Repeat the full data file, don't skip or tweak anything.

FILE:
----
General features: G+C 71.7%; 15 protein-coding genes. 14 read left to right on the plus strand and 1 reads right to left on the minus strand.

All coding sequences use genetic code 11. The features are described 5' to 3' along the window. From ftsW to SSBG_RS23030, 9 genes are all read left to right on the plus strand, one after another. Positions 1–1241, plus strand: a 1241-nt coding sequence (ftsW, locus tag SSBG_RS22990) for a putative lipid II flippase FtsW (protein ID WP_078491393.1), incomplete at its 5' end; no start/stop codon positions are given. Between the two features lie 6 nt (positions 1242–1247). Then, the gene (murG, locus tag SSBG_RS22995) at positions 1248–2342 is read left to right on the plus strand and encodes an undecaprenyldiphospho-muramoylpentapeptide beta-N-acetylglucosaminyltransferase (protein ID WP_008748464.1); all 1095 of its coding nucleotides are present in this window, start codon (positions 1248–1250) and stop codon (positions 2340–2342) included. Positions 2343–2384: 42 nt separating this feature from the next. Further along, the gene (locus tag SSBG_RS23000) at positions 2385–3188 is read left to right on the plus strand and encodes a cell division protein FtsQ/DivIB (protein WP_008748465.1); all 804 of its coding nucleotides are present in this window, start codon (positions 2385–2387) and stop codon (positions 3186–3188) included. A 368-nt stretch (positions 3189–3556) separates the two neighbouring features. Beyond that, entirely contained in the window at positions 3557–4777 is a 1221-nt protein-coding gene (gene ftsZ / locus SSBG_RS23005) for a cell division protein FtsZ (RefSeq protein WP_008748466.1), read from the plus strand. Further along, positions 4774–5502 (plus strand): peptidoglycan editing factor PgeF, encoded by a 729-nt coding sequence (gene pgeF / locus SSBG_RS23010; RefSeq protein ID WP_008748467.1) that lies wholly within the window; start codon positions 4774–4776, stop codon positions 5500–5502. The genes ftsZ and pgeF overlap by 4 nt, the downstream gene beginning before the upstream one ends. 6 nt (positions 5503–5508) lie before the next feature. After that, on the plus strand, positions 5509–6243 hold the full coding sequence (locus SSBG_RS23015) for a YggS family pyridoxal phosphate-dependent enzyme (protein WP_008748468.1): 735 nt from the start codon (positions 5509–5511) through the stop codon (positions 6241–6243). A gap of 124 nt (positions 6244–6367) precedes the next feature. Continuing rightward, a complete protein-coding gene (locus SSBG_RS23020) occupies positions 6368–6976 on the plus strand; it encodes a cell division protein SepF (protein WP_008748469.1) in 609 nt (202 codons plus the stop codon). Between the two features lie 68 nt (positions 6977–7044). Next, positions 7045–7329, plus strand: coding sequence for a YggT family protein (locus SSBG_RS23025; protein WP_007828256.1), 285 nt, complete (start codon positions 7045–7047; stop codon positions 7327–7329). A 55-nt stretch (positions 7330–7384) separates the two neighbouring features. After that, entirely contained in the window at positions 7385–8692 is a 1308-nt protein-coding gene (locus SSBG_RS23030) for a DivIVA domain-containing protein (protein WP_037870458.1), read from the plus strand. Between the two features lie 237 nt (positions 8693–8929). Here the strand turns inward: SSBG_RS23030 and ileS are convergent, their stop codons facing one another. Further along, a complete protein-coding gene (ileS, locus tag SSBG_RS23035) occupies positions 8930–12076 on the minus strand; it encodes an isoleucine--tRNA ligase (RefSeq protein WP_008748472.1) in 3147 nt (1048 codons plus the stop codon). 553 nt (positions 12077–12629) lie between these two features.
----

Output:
General features: G+C 71.7%; 15 protein-coding genes. 14 read left to right on the plus strand and 1 reads right to left on the minus strand.

All coding sequences use genetic code 11. The features are described 5' to 3' along the window. From ftsW to SSBG_RS23030, 9 genes are all read left to right on the plus strand, one after another. Positions 1–1241, plus strand: a 1241-nt coding sequence (ftsW, locus tag SSBG_RS22990) for a putative lipid II flippase FtsW (protein ID WP_078491393.1), incomplete at its 5' end; no start/stop codon positions are given. Between the two features lie 6 nt (positions 1242–1247). Then, the gene (murG, locus tag SSBG_RS22995) at positions 1248–2342 is read left to right on the plus strand and encodes an undecaprenyldiphospho-muramoylpentapeptide beta-N-acetylglucosaminyltransferase (protein ID WP_008748464.1); all 1095 of its coding nucleotides are present in this window, start codon (positions 1248–1250) and stop codon (positions 2340–2342) included. Positions 2343–2384: 42 nt separating this feature from the next. Further along, the gene (locus tag SSBG_RS23000) at positions 2385–3188 is read left to right on the plus strand and encodes a cell division protein FtsQ/DivIB (protein WP_008748465.1); all 804 of its coding nucleotides are present in this window, start codon (positions 2385–2387) and stop codon (positions 3186–3188) included. A 368-nt stretch (positions 3189–3556) separates the two neighbouring features. Beyond that, entirely contained in the window at positions 3557–4777 is a 1221-nt protein-coding gene (gene ftsZ / locus SSBG_RS23005) for a cell division protein FtsZ (RefSeq protein WP_008748466.1), read from the plus strand. Further along, positions 4774–5502 (plus strand): peptidoglycan editing factor PgeF, encoded by a 729-nt coding sequence (gene pgeF / locus SSBG_RS23010; RefSeq protein ID WP_008748467.1) that lies wholly within the window; start codon positions 4774–4776, stop codon positions 5500–5502. The genes ftsZ and pgeF overlap by 4 nt, the downstream gene beginning before the upstream one ends. 6 nt (positions 5503–5508) lie before the next feature. After that, on the plus strand, positions 5509–6243 hold the full coding sequence (locus SSBG_RS23015) for a YggS family pyridoxal phosphate-dependent enzyme (protein WP_008748468.1): 735 nt from the start codon (positions 5509–5511) through the stop codon (positions 6241–6243). A gap of 124 nt (positions 6244–6367) precedes the next feature. Continuing rightward, a complete protein-coding gene (locus SSBG_RS23020) occupies positions 6368–6976 on the plus strand; it encodes a cell division protein SepF (protein WP_008748469.1) in 609 nt (202 codons plus the stop codon). Between the two features lie 68 nt (positions 6977–7044). Next, positions 7045–7329, plus strand: coding sequence for a YggT family protein (locus SSBG_RS23025; protein WP_007828256.1), 285 nt, complete (start codon positions 7045–7047; stop codon positions 7327–7329). A 55-nt stretch (positions 7330–7384) separates the two neighbouring features. After that, entirely contained in the window at positions 7385–8692 is a 1308-nt protein-coding gene (locus SSBG_RS23030) for a DivIVA domain-containing protein (protein WP_037870458.1), read from the plus strand. Between the two features lie 237 nt (positions 8693–8929). Here the strand turns inward: SSBG_RS23030 and ileS are convergent, their stop codons facing one another. Further along, a complete protein-coding gene (ileS, locus tag SSBG_RS23035) occupies positions 8930–12076 on the minus strand; it encodes an isoleucine--tRNA ligase (RefSeq protein WP_008748472.1) in 3147 nt (1048 codons plus the stop codon). 553 nt (positions 12077–12629) lie between these two features.